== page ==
Artificial intelligence algorithms used in diagnostics like those for skin cancer have the potential to make a big impact on democratizing healthcare for that disease. Beyond radiology, dermatology is a medical specialty in which artificial intelligence imaging advancements have the most near-term value in healthcare. While building Merge Healthcare into a billion-dollar company, in 2012, Ferro also founded Higi, a health kiosk company that distributed patient-facing and self-operated kiosks to measure vital signs in easy-to-access venues like retail pharmacies. At the time, Higi was groundbreaking technology, and focused on democratizing the ability for individuals to get their vital signs measured for free outside of a doctor’s office or hospital. With over 11,000 kiosks nationwide, millions of people have used the Higi kiosk stations and smartphone app to measure and record crucial vital signs like blood pressure, body mass index, and blood oxygen levels without having to go to a clinic. This solves a major problem in healthcare for millions, namely access.
Accessing healthcare of any kind, including a baseline for vital signs with periodic vital sign checks, can be difficult for many reasons, including work schedules, children and family responsibilities, monetary considerations, and sometimes a lack of easy transportation or clinic proximity. Placing the Higi stations in locations most people live near and go to regularly means millions more people have access to getting a baseline and periodic checks of important vital signs. Considering that one in three people in the United States have high blood pressure (hypertension), easy access to measuring blood pressure is a big step towards Ferro’s main goal of democratizing quality and effective healthcare, with an ultimate focus on those who may not otherwise have easy access. Rapper Lupe Fiasco worked with Higi at Austin’s South by Southwest festival in 2013 to get the word out to young people about the importance of measuring vital signs. Because many health habits start at a young age, it is important to reach that age group to reduce the risk of future health problems like hypertension, which can lead to devastating and life changing issues like strokes and heart attacks.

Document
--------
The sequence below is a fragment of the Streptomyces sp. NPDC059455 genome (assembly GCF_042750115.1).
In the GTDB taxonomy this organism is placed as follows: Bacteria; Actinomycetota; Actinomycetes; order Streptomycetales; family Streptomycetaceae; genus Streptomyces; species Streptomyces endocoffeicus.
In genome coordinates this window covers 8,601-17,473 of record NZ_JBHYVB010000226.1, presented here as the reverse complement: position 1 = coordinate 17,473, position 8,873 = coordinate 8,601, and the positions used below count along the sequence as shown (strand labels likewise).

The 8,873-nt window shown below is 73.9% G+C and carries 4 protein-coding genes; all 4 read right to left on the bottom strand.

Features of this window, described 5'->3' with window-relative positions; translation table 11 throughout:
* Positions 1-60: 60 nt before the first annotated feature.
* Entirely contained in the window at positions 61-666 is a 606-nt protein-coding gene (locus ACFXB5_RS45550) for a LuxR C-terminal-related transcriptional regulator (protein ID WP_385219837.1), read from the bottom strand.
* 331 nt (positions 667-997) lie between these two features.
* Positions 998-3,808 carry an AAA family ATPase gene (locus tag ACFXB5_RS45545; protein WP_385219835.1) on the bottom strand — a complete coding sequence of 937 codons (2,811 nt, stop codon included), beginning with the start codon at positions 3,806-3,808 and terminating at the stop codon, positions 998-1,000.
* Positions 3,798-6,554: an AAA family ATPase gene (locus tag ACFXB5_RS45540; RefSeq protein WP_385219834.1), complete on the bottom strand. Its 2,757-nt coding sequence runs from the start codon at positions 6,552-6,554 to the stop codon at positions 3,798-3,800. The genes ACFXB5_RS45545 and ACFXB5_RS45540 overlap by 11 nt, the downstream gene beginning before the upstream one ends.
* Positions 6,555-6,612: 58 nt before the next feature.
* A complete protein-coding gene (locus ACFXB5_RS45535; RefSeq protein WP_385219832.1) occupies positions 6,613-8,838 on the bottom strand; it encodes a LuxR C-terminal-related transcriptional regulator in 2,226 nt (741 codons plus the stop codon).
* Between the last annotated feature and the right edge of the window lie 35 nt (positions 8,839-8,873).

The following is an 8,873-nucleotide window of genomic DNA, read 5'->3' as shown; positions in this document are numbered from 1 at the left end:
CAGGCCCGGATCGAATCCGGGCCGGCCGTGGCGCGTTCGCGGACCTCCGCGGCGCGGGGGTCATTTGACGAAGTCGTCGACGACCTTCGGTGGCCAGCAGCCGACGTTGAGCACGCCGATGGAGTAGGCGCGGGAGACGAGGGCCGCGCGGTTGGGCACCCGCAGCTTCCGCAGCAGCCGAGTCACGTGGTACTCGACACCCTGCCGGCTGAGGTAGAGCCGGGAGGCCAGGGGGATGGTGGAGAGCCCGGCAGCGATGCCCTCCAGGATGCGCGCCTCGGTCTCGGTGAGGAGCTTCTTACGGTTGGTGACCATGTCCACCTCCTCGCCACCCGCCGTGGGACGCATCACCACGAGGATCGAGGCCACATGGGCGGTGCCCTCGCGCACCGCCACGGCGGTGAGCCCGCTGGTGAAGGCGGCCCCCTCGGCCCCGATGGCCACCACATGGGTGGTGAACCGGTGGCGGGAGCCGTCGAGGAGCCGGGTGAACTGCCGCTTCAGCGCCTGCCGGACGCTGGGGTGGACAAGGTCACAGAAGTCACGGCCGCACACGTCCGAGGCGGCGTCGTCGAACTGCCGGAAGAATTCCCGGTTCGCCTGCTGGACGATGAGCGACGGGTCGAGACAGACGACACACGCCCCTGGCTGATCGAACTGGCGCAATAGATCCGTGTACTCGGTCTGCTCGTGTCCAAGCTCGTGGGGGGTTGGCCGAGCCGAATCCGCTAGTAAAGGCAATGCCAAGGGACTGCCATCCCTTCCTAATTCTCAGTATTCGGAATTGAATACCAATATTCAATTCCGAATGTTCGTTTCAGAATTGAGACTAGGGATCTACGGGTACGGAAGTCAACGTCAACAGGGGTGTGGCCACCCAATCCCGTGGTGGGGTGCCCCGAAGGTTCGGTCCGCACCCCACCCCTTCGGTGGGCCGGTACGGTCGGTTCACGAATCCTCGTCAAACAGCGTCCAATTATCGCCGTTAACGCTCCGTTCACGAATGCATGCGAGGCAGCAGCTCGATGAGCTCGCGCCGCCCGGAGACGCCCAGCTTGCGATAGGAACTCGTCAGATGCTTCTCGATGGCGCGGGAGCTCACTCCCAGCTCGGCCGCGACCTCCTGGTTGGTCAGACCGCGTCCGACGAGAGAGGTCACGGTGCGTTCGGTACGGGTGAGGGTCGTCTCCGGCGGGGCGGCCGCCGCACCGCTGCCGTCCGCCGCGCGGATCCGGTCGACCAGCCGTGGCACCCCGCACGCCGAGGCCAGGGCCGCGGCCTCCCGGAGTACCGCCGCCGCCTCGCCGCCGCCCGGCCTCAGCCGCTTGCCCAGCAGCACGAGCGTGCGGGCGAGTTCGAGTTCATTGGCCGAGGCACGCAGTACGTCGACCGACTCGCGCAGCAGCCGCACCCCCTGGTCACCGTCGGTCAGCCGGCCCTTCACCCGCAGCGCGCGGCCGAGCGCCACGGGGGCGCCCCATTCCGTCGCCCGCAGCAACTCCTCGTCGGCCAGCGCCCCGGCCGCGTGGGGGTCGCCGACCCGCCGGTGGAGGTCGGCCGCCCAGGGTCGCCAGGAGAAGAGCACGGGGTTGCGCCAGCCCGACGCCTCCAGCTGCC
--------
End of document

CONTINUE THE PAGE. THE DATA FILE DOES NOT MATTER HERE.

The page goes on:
Working as a Leader
On a day-to-day basis, Ferro is focused on the companies where Merrick Ventures has a major stake. While some are in stealth, all are currently focused on democratizing healthcare and providing access to quality healthcare, regardless of socioeconomic status or location. Ferro spends his time on many aspects of building businesses, from the overall strategy to actually working on the product, including coding the software. Especially in the early days of a company, many days find Ferro behind a computer screen personally building the software architecture himself and leading the engineers with the software vision and foundation.
When Ferro is not working on the companies in Merrick Ventures’ portfolio, he is analyzing new companies, writing a book on leveraging AI to democratize healthcare, and providing grants to startups, individuals, and promising students as the CEO of the Ferro Foundation.